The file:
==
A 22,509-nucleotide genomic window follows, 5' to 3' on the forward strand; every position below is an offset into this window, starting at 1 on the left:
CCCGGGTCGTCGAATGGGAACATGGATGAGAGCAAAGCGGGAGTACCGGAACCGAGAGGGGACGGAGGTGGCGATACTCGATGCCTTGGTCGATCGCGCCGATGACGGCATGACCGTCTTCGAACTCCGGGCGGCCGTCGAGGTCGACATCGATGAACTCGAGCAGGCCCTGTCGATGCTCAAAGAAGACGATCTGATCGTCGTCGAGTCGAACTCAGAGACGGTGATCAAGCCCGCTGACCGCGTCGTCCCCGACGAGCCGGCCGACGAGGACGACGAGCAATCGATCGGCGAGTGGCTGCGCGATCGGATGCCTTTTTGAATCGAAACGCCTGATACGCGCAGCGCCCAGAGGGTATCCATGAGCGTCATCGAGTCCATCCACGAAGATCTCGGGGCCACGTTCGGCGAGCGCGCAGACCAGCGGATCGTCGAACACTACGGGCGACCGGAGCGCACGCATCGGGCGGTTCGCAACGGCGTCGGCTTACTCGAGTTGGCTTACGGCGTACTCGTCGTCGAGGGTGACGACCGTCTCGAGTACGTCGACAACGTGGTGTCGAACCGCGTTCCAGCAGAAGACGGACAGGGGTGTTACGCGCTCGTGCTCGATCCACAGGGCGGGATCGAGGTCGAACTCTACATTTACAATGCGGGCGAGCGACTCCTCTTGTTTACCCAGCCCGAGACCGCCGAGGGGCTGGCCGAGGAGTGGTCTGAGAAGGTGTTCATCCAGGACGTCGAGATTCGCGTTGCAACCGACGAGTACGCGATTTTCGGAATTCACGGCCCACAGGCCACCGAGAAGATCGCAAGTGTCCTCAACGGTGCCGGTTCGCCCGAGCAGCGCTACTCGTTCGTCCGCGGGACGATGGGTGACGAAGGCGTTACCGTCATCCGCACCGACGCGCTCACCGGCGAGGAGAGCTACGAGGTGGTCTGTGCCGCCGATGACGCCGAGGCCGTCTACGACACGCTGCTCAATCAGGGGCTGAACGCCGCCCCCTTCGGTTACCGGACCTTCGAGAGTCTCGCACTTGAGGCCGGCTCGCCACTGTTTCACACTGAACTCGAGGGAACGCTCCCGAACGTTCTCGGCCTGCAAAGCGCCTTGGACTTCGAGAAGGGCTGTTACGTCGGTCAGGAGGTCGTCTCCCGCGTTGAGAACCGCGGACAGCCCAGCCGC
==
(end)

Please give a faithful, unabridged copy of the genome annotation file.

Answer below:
A 22,509-nucleotide genomic window follows, 5' to 3' on the forward strand; every position below is an offset into this window, starting at 1 on the left:
CCCGGGTCGTCGAATGGGAACATGGATGAGAGCAAAGCGGGAGTACCGGAACCGAGAGGGGACGGAGGTGGCGATACTCGATGCCTTGGTCGATCGCGCCGATGACGGCATGACCGTCTTCGAACTCCGGGCGGCCGTCGAGGTCGACATCGATGAACTCGAGCAGGCCCTGTCGATGCTCAAAGAAGACGATCTGATCGTCGTCGAGTCGAACTCAGAGACGGTGATCAAGCCCGCTGACCGCGTCGTCCCCGACGAGCCGGCCGACGAGGACGACGAGCAATCGATCGGCGAGTGGCTGCGCGATCGGATGCCTTTTTGAATCGAAACGCCTGATACGCGCAGCGCCCAGAGGGTATCCATGAGCGTCATCGAGTCCATCCACGAAGATCTCGGGGCCACGTTCGGCGAGCGCGCAGACCAGCGGATCGTCGAACACTACGGGCGACCGGAGCGCACGCATCGGGCGGTTCGCAACGGCGTCGGCTTACTCGAGTTGGCTTACGGCGTACTCGTCGTCGAGGGTGACGACCGTCTCGAGTACGTCGACAACGTGGTGTCGAACCGCGTTCCAGCAGAAGACGGACAGGGGTGTTACGCGCTCGTGCTCGATCCACAGGGCGGGATCGAGGTCGAACTCTACATTTACAATGCGGGCGAGCGACTCCTCTTGTTTACCCAGCCCGAGACCGCCGAGGGGCTGGCCGAGGAGTGGTCTGAGAAGGTGTTCATCCAGGACGTCGAGATTCGCGTTGCAACCGACGAGTACGCGATTTTCGGAATTCACGGCCCACAGGCCACCGAGAAGATCGCAAGTGTCCTCAACGGTGCCGGTTCGCCCGAGCAGCGCTACTCGTTCGTCCGCGGGACGATGGGTGACGAAGGCGTTACCGTCATCCGCACCGACGCGCTCACCGGCGAGGAGAGCTACGAGGTGGTCTGTGCCGCCGATGACGCCGAGGCCGTCTACGACACGCTGCTCAATCAGGGGCTGAACGCCGCCCCCTTCGGTTACCGGACCTTCGAGAGTCTCGCACTTGAGGCCGGCTCGCCACTGTTTCACACTGAACTCGAGGGAACGCTCCCGAACGTTCTCGGCCTGCAAAGCGCCTTGGACTTCGAGAAGGGCTGTTACGTCGGTCAGGAGGTCGTCTCCCGCGTTGAGAACCGCGGACAGCCCAGCCGC